Mark Sample is an assistant professor in the Department of English (Teaching with Technology Award). He began teaching high school social studies in 1994. It was there he first experimented with simulations, scavenger hunts and creative writing. Later, as a graduate student at Georgetown University and the University of Pennsylvania, Sample began thinking about the pedagogical implications of technology. The driving question then and now of Sample’s use of technology is what am I already doing that I’d like to do better, and how can technology help? As a specialist in contemporary literature and new media, Sample has continued to expand and refine his pedagogical palette. Whether it’s a general education course focused on writing and reading or an advanced course for majors focused on graphic novels, Sample strives to forge a classroom community devoted to critical thinking and creative analysis.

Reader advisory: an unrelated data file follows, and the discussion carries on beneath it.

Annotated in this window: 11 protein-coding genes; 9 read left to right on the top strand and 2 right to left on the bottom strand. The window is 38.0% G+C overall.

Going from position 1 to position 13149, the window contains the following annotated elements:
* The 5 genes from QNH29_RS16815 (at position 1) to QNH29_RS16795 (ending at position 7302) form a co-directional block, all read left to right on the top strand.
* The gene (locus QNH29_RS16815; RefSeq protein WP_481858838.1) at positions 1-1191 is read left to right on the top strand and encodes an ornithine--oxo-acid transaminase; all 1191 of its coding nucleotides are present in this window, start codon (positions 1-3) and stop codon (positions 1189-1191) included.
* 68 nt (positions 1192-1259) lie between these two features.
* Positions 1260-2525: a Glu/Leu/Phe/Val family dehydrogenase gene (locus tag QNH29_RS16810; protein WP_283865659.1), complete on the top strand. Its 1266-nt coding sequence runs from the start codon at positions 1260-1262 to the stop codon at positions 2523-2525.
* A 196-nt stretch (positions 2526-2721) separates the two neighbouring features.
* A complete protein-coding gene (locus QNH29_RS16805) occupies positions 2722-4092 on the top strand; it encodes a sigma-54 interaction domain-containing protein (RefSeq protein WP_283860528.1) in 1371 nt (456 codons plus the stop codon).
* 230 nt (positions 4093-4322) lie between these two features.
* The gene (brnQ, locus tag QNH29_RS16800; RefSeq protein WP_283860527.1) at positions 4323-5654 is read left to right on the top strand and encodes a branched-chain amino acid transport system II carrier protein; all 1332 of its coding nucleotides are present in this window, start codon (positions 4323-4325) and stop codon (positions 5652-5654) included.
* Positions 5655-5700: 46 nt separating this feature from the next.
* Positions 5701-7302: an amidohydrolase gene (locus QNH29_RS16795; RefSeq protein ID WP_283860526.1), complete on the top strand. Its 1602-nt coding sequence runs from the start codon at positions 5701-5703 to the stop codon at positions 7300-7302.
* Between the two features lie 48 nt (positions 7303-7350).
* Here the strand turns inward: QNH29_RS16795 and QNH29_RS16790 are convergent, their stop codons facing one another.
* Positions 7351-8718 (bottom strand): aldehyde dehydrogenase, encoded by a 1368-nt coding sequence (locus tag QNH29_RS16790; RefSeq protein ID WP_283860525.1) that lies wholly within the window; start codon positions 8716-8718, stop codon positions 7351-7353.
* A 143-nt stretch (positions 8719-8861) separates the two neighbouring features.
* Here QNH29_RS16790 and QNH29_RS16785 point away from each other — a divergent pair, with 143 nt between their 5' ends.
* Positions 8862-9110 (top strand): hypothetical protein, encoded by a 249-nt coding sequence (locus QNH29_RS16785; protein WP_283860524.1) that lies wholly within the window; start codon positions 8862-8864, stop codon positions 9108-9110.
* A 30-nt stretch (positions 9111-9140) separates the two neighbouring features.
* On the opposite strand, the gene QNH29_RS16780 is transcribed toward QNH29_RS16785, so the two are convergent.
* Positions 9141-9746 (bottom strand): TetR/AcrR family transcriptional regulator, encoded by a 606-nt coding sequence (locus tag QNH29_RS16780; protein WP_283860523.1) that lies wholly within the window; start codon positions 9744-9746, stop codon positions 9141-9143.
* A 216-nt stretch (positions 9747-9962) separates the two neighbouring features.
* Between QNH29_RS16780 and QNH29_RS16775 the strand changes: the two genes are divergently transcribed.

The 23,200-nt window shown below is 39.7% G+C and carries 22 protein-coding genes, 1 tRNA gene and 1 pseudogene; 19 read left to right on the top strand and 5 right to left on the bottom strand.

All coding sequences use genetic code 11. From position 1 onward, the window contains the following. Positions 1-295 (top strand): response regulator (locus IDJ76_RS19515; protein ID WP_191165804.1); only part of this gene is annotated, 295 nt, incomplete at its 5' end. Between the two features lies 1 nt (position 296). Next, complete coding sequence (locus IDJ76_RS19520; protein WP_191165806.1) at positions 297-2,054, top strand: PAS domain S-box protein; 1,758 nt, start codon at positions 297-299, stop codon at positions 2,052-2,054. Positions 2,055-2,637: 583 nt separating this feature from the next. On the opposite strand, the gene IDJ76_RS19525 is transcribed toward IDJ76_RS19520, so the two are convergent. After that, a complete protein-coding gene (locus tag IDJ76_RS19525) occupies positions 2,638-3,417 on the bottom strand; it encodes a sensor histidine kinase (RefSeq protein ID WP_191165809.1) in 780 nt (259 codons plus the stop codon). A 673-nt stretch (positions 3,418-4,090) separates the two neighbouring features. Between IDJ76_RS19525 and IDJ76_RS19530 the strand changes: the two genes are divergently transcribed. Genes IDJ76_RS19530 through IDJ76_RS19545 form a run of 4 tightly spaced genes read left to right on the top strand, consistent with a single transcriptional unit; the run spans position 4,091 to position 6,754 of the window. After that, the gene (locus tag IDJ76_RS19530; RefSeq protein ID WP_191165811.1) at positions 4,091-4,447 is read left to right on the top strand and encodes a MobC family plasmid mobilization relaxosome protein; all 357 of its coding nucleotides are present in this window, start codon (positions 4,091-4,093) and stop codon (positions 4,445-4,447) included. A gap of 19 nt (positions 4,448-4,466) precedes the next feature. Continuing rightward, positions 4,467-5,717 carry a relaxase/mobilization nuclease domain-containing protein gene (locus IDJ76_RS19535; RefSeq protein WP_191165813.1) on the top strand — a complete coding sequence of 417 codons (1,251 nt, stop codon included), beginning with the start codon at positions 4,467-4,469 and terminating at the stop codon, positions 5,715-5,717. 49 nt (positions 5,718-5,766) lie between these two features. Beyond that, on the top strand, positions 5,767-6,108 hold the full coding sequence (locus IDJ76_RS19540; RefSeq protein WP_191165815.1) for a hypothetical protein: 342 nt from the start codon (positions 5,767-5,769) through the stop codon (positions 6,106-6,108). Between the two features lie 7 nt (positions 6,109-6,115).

Dann Sklarew is associate professor and associate director of the Potomac Environmental Research and Education Center in the Department of Environmental Science and Policy (ESP) and co-director of the sustainability studies minor program. His teaching career started at Mason in 1993. He served as an adjunct instructor for biology and what is now the Honors Program in General Education. He gave one of the first lectures anywhere on the [still text-based] World Wide Web in 1993, the first web-based presentation on the role and impact of computers on the environment in 1994, and he first offered supplemental service learning credit to his Ecology, Technology and Choice students in 1994-95. After a decade hiatus, mostly spent leading a successful UN project to train water resource managers, Sklarew returned to Mason in fall 2008. Recently, he created and teaches Mason’s first distance education section of Fundamentals of Ecology; co-wrote Mason’s first Climate Action Plan, facilitated a regional alliance of environmental educators; and launched and co-led a NOAA-supported partnership to enhance watershed understanding and stewardship among roughly 10,000 local middle school students each year. Sklarew also serves as faculty adviser for 10 ESP graduate students.